Ratt & Roll – Stephen Pearcy’s Memoir – Book Review

pearcyThe first time I’d heard the band Ratt was sometime during 7th grade. “Round and Round” was a catchy song, but being a 12-year-old that wasn’t allowed to purchase rock cassette tapes at the time, I didn’t mind that it was overplayed on the radio. I listened to Ratt throughout my junior high and high school days, purchasing whichever cassettes I could or at least duplicating tapes from friends.

Last week at the library, I found Ratt’s founder/lead singer Stephen Pearcy’s memoir: Sex, Drugs, Ratt & Roll – My Life in Rock. First I have to say that the book is very well written, flows nicely, and is easy to understand. It’s interesting to read from a fan’s point of view how Pearcy grew up, his struggle with having two broken legs after being hit by a car, heartbreak, his rise to fame, his downward spiral after the band broke up, and his newfound sobriety after the birth of his daughter. Some of the book tells pieces of his therapy sessions, most of which he seems to reveal his blatantly trampy sexual history. Pearcy does not sugar coat anything.

During the 1980s, my friends and I wanted to be like the girls in rock videos – hot and sexy and appealing to band members, but we hadn’t a clue what these band guys were really all about. While I was a 13- to 16-year-old virgin around the time I was a huge Ratt fan and drooling over Stephen Pearcy in MTV videos, he was getting screwed or blown by everything in a skirt or was nursing a bad case of gonorrhea. Pearcy’s constant reminder of how often and to what extent women wanted him is a bit nauseating. He also often reveals sexual escapades of his own band mates (particularly those of Bobby Blotzer and Robbin Crosby) and members of other popular glam rock bands that I listened to at the time (Van Halen, Poison, and Motley Crue, for instance).

Just a few examples – and these are tame:

“… there was so much goddamn trim around in those days, it didn’t make much sense to any of us to stick to one woman.”

“Our bus was a motorized fuck factory on wheels…”

“I pulled my pants down around my ankles and received the blow job of a lifetime while losing to Blotzer at Pong.”

“… one of our best tricks was to find a tall, slutty groupie with dyed blond hair and black roots… and have her suck off as many crew guys as possible; ideally, the ones who never showered. Then we’d steer her over to Blotz.”

So far the only thing that’s been blown for me is my image of the bands I used to love so much. Not that I ever thought they were innocent – but I didn’t expect them to live up to the name of a rodent by doing gaggable offenses (no pun intended).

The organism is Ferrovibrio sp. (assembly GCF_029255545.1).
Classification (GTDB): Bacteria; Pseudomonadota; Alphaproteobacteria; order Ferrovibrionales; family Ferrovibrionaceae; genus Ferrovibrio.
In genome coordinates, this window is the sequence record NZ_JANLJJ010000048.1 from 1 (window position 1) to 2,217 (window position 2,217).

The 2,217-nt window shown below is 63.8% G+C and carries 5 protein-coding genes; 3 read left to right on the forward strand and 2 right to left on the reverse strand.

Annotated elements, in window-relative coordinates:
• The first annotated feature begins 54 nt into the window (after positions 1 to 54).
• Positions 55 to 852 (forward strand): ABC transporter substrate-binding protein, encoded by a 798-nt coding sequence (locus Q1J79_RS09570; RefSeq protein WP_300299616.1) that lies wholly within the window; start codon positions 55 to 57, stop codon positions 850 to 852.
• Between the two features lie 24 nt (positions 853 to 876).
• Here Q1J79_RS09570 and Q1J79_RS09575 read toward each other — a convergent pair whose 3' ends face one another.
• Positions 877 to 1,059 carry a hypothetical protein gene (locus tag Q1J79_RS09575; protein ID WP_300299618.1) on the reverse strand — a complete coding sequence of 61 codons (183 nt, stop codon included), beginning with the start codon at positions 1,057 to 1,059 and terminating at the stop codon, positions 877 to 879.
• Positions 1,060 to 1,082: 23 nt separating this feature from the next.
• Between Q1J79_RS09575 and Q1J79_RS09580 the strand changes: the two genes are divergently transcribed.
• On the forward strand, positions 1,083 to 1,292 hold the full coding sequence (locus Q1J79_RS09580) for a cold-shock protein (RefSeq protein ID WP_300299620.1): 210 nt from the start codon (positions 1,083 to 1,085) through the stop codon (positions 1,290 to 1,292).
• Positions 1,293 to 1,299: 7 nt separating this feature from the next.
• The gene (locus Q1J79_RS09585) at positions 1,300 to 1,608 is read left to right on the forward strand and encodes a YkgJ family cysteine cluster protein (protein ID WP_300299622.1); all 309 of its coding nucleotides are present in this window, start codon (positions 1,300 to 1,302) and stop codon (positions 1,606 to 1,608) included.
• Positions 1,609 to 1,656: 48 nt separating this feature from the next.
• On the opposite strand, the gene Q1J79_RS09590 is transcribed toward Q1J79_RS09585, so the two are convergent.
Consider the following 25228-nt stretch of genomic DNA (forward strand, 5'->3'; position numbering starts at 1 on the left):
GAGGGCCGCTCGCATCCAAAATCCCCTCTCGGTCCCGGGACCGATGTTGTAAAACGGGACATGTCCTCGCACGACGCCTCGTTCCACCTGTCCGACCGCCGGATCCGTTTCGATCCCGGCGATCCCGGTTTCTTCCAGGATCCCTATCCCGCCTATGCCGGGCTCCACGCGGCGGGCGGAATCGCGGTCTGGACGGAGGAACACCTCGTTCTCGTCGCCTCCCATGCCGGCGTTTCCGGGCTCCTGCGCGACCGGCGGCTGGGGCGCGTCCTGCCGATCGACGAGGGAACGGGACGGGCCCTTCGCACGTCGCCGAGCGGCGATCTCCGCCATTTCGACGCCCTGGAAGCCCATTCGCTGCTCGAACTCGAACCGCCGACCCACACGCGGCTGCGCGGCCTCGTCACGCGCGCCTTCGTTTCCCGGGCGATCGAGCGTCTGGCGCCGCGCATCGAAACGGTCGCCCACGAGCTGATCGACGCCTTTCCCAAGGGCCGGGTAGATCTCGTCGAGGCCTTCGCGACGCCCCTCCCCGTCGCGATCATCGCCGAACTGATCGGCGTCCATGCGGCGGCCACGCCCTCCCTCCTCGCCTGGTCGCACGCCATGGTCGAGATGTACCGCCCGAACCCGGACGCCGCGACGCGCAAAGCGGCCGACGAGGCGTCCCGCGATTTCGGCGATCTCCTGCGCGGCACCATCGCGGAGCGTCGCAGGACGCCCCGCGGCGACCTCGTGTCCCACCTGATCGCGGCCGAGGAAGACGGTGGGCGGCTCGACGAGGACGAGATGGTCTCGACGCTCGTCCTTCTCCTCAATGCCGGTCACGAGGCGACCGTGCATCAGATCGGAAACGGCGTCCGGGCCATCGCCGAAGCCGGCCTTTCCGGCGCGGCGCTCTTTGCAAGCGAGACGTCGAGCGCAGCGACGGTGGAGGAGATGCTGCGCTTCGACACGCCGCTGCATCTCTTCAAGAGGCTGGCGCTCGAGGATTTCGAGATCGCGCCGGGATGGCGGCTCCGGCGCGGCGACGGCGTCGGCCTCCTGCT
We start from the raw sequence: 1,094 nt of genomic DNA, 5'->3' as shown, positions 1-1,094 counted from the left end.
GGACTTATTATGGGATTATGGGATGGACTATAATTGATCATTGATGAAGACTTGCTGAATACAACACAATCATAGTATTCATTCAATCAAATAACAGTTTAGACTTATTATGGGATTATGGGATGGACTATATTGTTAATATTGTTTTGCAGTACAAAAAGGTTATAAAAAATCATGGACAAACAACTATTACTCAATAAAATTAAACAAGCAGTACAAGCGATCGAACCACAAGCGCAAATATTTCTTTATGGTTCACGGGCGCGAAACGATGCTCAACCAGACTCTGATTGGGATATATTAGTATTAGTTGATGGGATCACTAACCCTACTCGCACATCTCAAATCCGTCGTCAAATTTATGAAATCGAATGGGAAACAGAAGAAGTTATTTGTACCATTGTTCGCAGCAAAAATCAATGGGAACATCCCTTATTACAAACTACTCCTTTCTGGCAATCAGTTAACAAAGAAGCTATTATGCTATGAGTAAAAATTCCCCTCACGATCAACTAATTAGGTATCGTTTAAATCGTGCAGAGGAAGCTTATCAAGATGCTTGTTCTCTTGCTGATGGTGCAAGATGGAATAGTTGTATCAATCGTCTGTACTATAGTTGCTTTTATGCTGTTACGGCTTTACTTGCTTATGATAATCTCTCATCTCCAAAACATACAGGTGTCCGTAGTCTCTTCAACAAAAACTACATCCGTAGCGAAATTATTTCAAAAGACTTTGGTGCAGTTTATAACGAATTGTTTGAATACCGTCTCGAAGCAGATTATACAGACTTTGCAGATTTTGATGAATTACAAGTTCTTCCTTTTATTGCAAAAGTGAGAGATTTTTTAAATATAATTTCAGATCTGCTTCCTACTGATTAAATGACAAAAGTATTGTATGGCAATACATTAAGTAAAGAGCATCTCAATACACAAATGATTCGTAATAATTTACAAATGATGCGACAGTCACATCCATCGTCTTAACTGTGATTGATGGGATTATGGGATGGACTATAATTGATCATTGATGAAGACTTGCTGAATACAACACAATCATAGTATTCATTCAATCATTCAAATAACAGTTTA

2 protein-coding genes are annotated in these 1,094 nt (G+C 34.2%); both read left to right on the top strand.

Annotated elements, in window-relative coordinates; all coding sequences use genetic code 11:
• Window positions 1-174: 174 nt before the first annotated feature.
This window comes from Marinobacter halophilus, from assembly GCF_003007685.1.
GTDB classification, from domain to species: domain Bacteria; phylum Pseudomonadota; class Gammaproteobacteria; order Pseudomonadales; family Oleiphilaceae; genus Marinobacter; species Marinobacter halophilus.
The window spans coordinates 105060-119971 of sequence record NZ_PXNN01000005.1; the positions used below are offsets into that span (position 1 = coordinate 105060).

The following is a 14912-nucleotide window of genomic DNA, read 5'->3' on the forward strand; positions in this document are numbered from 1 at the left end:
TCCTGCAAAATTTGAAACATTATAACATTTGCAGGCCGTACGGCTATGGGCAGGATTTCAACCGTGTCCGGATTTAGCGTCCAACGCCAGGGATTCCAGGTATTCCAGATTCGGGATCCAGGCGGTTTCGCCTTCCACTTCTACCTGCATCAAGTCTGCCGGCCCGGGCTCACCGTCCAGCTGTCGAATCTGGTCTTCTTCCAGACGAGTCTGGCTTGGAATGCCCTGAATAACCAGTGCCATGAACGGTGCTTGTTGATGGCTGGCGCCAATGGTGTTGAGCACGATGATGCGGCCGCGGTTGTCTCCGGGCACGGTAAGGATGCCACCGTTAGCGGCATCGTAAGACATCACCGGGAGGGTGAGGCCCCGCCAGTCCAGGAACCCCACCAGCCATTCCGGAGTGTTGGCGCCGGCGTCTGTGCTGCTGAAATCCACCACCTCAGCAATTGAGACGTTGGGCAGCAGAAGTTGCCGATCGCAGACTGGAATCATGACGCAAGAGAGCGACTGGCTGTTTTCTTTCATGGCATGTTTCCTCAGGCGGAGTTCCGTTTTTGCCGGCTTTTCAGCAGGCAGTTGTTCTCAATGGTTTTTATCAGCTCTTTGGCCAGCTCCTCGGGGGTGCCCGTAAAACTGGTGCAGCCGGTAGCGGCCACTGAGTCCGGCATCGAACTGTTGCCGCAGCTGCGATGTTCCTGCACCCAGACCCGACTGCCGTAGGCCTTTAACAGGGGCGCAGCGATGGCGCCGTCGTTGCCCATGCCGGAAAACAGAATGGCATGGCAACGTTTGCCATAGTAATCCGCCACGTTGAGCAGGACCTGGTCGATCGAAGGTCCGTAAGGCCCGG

But in the end, however, Pearcy redeems himself by admitting that (as he was older) he wanted something different – real love. That came after the birth of his daughter, Jewel, and his road to sobriety.

Some of the things that impressed me:

  • Pearcy himself seemed to steer the band to stardom. He wouldn’t stop until it happened.
  • Pearcy convinced the band to have their own look (something he describes as similar to pirates), including eye makeup – to the dismay of some of the other guys. He made his own costumes and even painted his own spandex pants.
  • Pearcy seemed to get along with others easily and make friends and connections quickly (before the downward spiral).

If you were ever a Ratt fan, this book is a must-read and difficult to put down. Oh – and it sure as hell beats 50 Shades of Grey.

To reminisce some of Ratt – here are some Youtube videos.

A Stolen Life – Jaycee Dugard’s Memoir

If you’re looking to read a great story, continue reading.

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I just finished the life story of Jaycee Lee Dugard – her memoir titled A Stolen Life. I checked the book out from the library on Thursday and finished it last night. It was difficult to put down. There were also many difficult and emotionally disturbing parts to read without tearing up.

Jaycee was kidnapped in 1991 when she was only 11 years old. Her kidnapper was a convicted rapist whose wife helped him with the kidnapping. (I won’t even mention their names in this because they don’t deserve to be on my blog.) Jaycee was basically enslaved for the next 18 years, enduring rape and sexual abuse, mental and emotional abuse, and manipulation. Unfortunately, the legal system failed her, as there were several instances in which she could have been rescued. In the book, Jaycee recounts everything she remembered about the day of her kidnapping and what she remembered in between. She was rescued in 2009, along with the two girls she’d given birth to during her captivity. But Jaycee’s story wasn’t over even after her rescue. She was subjected to media scrutiny and paparazzi harassment. Imagine spending 18 years of your life as a prisoner and then having to deal with those heartless idiots!

I was surprised that Jaycee seemed as intelligent as she was, especially since her education stopped at fifth grade. She seems to have a heart of gold and still has the innocence of that 11 year old girl that was kidnapped years ago. Surprisingly, Jaycee is incredibly forgiving of what was done to her, which is something that all of us could learn to do.